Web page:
Seeking Healing for a Mental Illness: Understanding the Care Experiences of Service Users at a Prayer Camp in Ghana
Human rights abuses in mental health care are a global concern. Addressing the problem requires input from key stakeholders, particularly from people using mental health services. This study explored the experiences of persons with mental illness receiving care in a faith-based setting in Ghana. The...
|Journal of religion and health
|; ; ;
|Journals Online & Print:
Springer Science + Business Media B. V.
Journal of religion and health
B Mental Illness
B Prayer camp
|Human rights abuses in mental health care are a global concern. Addressing the problem requires input from key stakeholders, particularly from people using mental health services. This study explored the experiences of persons with mental illness receiving care in a faith-based setting in Ghana. The study employed a qualitative design, with in-depth interviews (n = 23) and focus groups (n = 18 participants in 3 groups). The constant comparative method of analysis was used to identify themes in participants’ descriptions of their experiences. The first three themes identified are consistent with human rights and coercion, and the last two themes related to service users’ views on participation in spiritual practices. Themes included: decision-making around care; consent and efficacy of religious healing; experiences with chaining; views around biomedical treatment; participation in religious activities as part of healing and recognition of the need for spiritual healing. It was observed that participants with prior experience of psychiatric treatment were happy about the absence of chaining in psychiatric facilities but strongly disliked the side effects of medications. These findings underscore the need for faith-based institutions to provide care that is consistent with patient preferences, thereby helping to address the resultant human rights abuses.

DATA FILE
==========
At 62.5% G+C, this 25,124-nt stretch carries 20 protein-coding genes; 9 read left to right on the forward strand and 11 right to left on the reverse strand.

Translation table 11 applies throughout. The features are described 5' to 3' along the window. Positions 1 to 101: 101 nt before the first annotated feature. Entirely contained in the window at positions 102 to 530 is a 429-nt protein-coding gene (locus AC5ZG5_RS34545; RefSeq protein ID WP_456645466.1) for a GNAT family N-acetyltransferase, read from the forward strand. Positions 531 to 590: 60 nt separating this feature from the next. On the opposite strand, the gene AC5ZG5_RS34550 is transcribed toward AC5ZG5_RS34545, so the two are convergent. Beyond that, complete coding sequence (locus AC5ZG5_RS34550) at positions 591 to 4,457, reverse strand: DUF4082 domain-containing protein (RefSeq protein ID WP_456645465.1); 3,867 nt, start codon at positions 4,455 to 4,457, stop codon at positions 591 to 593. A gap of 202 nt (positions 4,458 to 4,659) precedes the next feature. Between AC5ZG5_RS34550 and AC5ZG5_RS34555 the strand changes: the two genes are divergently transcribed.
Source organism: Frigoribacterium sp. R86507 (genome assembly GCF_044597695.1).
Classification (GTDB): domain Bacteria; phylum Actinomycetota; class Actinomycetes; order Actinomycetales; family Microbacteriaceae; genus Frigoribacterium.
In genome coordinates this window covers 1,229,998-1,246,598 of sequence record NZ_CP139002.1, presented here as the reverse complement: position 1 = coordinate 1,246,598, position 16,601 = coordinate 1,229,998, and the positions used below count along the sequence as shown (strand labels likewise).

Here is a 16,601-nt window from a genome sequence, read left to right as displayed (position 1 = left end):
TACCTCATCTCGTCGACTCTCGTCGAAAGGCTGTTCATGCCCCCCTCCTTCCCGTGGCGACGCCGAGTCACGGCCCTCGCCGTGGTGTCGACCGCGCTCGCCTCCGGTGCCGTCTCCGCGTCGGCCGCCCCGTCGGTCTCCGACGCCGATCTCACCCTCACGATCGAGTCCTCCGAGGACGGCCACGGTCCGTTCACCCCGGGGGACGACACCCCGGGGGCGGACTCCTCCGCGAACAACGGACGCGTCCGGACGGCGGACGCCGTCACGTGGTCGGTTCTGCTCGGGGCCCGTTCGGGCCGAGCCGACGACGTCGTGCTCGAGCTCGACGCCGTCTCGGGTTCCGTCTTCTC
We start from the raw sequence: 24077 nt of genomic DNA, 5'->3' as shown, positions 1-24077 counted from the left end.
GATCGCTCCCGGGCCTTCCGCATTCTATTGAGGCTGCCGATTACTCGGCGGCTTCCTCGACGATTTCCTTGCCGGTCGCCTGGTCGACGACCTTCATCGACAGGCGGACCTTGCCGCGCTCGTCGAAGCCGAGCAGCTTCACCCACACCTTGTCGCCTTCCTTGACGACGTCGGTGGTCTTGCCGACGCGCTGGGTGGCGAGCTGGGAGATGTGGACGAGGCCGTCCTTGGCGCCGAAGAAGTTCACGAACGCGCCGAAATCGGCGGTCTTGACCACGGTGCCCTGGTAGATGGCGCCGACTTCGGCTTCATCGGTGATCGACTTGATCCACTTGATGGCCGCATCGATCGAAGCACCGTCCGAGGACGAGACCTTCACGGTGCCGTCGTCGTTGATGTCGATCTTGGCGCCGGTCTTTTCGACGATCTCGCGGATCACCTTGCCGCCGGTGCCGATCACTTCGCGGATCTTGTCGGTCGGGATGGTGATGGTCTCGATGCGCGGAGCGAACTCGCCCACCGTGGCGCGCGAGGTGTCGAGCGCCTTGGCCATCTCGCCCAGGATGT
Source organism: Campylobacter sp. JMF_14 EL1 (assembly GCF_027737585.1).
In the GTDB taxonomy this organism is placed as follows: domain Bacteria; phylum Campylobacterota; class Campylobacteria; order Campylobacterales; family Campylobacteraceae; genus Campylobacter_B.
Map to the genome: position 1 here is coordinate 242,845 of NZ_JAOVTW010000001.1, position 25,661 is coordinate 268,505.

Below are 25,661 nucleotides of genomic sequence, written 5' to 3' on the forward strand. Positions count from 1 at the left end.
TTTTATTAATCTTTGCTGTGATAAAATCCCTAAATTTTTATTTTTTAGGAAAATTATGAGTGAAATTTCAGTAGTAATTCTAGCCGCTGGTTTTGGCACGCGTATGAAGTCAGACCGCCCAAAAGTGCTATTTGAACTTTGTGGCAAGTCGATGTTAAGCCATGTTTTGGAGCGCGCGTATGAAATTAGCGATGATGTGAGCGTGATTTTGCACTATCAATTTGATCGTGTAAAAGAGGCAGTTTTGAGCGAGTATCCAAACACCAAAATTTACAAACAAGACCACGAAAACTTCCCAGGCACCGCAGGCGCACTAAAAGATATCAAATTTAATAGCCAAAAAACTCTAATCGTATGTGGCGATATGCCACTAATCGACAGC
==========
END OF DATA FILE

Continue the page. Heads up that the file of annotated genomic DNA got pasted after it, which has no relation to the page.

|Enthalten in: Journal of religion and health